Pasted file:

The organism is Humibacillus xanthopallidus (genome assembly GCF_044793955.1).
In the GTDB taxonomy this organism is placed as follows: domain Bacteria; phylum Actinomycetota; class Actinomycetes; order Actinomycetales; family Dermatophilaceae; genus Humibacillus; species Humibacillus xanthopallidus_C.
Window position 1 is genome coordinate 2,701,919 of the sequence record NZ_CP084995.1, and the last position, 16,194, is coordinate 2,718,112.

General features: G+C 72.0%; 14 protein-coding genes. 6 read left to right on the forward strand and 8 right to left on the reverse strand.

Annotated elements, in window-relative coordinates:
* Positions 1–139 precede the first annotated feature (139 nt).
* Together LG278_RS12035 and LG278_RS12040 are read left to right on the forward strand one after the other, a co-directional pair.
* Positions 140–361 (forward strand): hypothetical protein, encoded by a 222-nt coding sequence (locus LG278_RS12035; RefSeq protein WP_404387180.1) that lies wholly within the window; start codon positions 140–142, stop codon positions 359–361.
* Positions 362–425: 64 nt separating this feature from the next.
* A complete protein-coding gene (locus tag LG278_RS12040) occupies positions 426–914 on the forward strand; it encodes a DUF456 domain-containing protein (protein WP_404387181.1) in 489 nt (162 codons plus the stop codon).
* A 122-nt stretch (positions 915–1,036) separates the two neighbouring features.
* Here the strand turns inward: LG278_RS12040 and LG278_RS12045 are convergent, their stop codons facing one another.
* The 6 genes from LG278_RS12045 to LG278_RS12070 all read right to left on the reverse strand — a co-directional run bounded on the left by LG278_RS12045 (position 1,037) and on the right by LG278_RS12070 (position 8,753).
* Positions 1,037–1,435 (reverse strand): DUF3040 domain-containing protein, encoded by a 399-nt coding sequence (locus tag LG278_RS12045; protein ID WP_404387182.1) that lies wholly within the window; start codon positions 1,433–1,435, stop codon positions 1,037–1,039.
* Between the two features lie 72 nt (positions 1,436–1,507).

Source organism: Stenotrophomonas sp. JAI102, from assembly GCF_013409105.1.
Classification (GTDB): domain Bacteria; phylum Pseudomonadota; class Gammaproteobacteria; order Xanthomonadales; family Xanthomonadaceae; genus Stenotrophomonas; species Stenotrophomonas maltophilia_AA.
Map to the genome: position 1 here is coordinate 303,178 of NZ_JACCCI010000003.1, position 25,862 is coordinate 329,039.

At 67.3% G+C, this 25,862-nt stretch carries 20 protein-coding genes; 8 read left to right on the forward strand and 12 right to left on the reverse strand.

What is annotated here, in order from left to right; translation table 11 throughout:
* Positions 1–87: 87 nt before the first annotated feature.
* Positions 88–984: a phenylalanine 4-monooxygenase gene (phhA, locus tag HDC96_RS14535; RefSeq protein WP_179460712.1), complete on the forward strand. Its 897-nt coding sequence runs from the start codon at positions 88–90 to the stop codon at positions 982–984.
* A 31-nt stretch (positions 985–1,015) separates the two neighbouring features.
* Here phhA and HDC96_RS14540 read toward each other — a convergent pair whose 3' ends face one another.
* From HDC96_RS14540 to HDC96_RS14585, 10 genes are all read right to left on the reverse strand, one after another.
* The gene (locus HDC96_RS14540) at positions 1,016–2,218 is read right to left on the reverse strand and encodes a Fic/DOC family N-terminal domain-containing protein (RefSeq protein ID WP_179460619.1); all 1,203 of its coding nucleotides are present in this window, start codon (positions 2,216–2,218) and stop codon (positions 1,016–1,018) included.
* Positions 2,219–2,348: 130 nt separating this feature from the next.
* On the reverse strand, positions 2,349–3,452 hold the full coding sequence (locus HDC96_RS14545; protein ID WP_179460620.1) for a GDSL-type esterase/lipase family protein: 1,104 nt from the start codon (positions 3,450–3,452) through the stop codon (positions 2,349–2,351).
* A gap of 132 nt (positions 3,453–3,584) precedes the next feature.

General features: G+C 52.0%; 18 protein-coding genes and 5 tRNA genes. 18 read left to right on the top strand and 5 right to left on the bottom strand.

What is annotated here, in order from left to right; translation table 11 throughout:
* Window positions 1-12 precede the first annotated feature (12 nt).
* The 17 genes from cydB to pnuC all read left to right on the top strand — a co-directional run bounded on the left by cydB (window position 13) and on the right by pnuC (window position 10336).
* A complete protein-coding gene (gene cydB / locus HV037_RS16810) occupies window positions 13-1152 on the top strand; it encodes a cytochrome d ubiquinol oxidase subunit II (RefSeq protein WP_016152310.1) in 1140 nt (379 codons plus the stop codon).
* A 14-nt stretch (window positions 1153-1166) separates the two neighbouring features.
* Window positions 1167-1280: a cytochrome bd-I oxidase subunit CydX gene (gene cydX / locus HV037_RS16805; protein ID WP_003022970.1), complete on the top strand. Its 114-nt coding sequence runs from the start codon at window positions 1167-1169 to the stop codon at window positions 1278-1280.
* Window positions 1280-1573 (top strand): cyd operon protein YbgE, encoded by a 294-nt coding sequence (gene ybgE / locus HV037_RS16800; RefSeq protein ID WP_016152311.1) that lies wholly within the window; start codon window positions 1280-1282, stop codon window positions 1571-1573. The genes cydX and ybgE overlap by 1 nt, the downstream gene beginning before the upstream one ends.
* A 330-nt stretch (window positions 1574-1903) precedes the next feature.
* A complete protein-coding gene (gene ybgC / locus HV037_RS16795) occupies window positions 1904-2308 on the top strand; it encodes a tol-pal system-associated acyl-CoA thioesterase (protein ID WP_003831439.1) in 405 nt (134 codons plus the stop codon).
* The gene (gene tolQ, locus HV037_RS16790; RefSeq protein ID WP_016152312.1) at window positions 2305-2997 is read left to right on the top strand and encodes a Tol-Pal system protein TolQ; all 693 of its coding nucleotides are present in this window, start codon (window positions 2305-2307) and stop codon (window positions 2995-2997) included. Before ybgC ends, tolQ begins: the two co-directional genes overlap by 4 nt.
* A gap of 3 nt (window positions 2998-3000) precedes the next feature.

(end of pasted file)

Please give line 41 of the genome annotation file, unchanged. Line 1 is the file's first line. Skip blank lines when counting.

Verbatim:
* A gap of 3 nt (window positions 2998-3000) precedes the next feature.